About 20 per cent of employees perceive bullying in their workplace, according to results from an annual survey of Victoria’s public sector workers, the People Matter Survey. This rate has remained largely unchanged for more than 10 years.

The news on tackling bullying is not all bad. Some public sector organisations have managed to buck the trend and reduced perceptions of bullying in their organisations. The Victorian Public Sector Commission (VPSC) has obtained insights from five Victorian public sector organisations which have successfully reduced bullying rates over the last two to five years. These organisations represent a range of sectors, sizes and locations. Interviews and workshops were held with CEOs, human resource directors and staff in these organisations to better understand:

  • the reasons for high rates of employee perceptions of bullying in the past; and
  • the actions that led to a reduction in workplace bullying.

This report provides details on the journey taken by these organisations.

One thing is clear from these case studies: the journey has not been easy. It is also not over. A number of CEOs have acknowledged there is still work to be done to further improve workplace cultures. Others are aware of the possibility of bullying behaviours reappearing in their organisation and acknowledge this will need constant monitoring.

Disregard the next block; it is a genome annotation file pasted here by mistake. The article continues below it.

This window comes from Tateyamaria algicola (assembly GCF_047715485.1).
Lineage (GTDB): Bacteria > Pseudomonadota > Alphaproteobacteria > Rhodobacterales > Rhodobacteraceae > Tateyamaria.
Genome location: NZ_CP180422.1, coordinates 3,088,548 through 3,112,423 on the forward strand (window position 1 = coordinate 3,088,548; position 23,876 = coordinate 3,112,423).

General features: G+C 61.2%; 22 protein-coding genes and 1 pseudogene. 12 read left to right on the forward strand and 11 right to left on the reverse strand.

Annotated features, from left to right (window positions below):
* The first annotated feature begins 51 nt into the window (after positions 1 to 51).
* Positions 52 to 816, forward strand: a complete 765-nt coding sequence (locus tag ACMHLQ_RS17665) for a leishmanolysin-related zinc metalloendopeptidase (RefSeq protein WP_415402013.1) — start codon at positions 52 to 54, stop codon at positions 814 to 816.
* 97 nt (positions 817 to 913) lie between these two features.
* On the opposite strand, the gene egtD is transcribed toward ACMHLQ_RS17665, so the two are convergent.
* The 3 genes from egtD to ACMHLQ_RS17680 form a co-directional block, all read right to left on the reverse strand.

The case study organisations have had varied experiences of bullying which include:

  • bullying from a single individual, which had a wide impact across the organisation
  • bullying by senior leaders in the organisation
  • bullying behaviours occurring right across the organisation due to poor workplace cultures, or poor change management processes.

What is common across all these organisations is that their approaches haven’t solely been focused on tackling the specific issue of bullying. Leaders understand that bullying behaviours tend to stem from poor workplace cultures and that any strategy to reduce bullying has to be integrated with strategies to improve culture more broadly.

Key themes emerging from the case study organisations include the importance of:

  • strong leaders who set the tone of what is acceptable in the organisation
  • clear grievance processes
  • training for staff to be aware of bullying and to self-resolve issues where appropriate
  • encouraging respectful and positive workplace behaviours throughout the organisation
  • investing in leaders to effectively manage and build harmonious teams
  • clear and transparent communication, particularly during change
  • building a positive organisational culture

With close monitoring of bullying behaviours and a commitment to building better organisational cultures, the chances of these organisations mitigating or preventing bullying altogether is better than ever.

These stories may help your organisation turn the tide on bullying too.